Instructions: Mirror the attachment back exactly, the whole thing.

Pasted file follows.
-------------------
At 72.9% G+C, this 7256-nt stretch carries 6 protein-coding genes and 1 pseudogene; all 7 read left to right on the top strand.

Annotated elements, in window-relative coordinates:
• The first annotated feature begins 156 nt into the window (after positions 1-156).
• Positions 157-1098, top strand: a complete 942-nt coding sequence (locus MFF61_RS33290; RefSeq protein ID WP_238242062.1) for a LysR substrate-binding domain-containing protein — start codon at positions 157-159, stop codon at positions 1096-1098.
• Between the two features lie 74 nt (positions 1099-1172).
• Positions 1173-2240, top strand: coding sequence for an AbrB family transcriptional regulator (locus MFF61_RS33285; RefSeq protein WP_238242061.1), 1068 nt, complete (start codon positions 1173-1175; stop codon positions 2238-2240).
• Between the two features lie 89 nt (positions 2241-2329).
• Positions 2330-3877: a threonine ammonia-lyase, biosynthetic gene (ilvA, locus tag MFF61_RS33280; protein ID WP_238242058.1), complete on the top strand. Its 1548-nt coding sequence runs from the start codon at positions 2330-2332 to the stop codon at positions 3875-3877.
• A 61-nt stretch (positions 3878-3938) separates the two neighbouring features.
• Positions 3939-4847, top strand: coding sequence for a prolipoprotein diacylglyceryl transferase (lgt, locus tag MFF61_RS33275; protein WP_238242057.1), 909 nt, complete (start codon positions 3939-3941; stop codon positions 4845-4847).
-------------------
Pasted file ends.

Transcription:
At 72.9% G+C, this 7256-nt stretch carries 6 protein-coding genes and 1 pseudogene; all 7 read left to right on the top strand.

Annotated elements, in window-relative coordinates:
• The first annotated feature begins 156 nt into the window (after positions 1-156).
• Positions 157-1098, top strand: a complete 942-nt coding sequence (locus MFF61_RS33290; RefSeq protein ID WP_238242062.1) for a LysR substrate-binding domain-containing protein — start codon at positions 157-159, stop codon at positions 1096-1098.
• Between the two features lie 74 nt (positions 1099-1172).
• Positions 1173-2240, top strand: coding sequence for an AbrB family transcriptional regulator (locus MFF61_RS33285; RefSeq protein WP_238242061.1), 1068 nt, complete (start codon positions 1173-1175; stop codon positions 2238-2240).
• Between the two features lie 89 nt (positions 2241-2329).
• Positions 2330-3877: a threonine ammonia-lyase, biosynthetic gene (ilvA, locus tag MFF61_RS33280; protein ID WP_238242058.1), complete on the top strand. Its 1548-nt coding sequence runs from the start codon at positions 2330-2332 to the stop codon at positions 3875-3877.
• A 61-nt stretch (positions 3878-3938) separates the two neighbouring features.
• Positions 3939-4847, top strand: coding sequence for a prolipoprotein diacylglyceryl transferase (lgt, locus tag MFF61_RS33275; protein WP_238242057.1), 909 nt, complete (start codon positions 3939-3941; stop codon positions 4845-4847).